The principles of good genes sexual selection theory in combination with parental investment theory have been used to generate a number of interesting hypotheses in a variety of species, including humans. In the following discussion we use the term females to refer to the sex that invests more in offspring and males to refer to the sex that invests less in offspring. We recognize, of course, that these sex roles are sometimes reversed.

For a given trait to be a reliable indicator of genetic value, it must be costly to produce. According to the handicap principle (Zahavi & Zahavi, 1997), traits that indicate good genes can only be maintained by individuals who are the fittest in the population, as indicated by their ability to maintain steady growth rates, resist parasites, compete successfully in intrasexual contests, and so forth. Consequently, good genes indicators that are preferred by members of the opposite sex should require substantial metabolic resources to develop and maintain. It follows, therefore, that individuals who more fully display traits indicative of high genetic quality should be healthier and in better condition than should conspecifics who display these traits less fully (H1; firm hypothesis). An implication of this hypothesis is that individuals with elaborate secondary sexual characteristics should have lower levels of parasitic infection. Further, traits indicative of good genes can only be developed to their fullest potential in individuals with robust immune systems that are able to overcome the immunosuppressant effects of sex hormones such as testosterone (see earlier discussion of immunocompetence handicap theory; Folstad & Karter, 1992). Expression of traits indicative of good genes, therefore, should be positively related to effective immune system functioning.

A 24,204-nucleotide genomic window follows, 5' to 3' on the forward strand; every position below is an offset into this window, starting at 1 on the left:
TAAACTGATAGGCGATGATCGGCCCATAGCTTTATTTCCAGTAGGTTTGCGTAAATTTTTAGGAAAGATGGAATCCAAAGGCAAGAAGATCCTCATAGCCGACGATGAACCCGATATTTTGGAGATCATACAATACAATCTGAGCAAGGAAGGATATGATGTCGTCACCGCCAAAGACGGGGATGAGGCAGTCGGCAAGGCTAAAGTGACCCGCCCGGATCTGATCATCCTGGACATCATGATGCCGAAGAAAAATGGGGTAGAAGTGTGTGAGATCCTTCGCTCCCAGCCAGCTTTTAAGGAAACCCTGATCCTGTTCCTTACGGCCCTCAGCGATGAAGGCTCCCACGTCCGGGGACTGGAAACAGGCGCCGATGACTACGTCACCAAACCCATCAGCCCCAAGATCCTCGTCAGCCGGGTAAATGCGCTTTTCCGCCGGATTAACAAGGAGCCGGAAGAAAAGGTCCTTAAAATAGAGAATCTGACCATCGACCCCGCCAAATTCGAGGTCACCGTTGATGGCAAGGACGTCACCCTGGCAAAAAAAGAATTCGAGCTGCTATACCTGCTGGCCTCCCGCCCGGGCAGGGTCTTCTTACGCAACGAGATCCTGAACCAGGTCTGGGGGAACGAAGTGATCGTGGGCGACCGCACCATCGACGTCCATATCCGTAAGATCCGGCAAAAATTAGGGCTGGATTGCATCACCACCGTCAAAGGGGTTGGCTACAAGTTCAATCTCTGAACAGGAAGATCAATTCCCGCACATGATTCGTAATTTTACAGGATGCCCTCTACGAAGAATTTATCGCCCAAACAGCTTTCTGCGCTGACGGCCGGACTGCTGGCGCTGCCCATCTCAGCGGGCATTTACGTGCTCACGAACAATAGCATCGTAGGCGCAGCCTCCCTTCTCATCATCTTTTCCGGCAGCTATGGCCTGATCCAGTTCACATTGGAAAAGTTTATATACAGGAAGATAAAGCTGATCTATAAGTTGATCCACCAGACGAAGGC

Evidence that sexually selected traits can increase reproductive success while reducing survival prospects (i.e., handicap traits) has accumulated in a number of species, including the European barn swallow. The male barn swallow is adorned with elongated tail feathers. Males with longer tail feathers are preferred by females and sire more offspring (Moller, 1994). However, males with such long tails are less efficient at foraging and are more likely to suffer predation by birds of prey (Moller et al., 1998). Thus, female preference for males with elongated tail feathers appears to reflect good genes sexual selection in action. A recent meta-analysis of studies assessing parasite load, immune function, and the expression of secondary sexual characteristics in a diverse array of species has found that the fullest expression of sexually selected traits is positively related to immune system functioning and negatively related to parasite load (Moller et al., 1999)—that is, the brightest, largest, most ornamented individuals are also the ones with the smaller number of parasites and the most robust immune systems.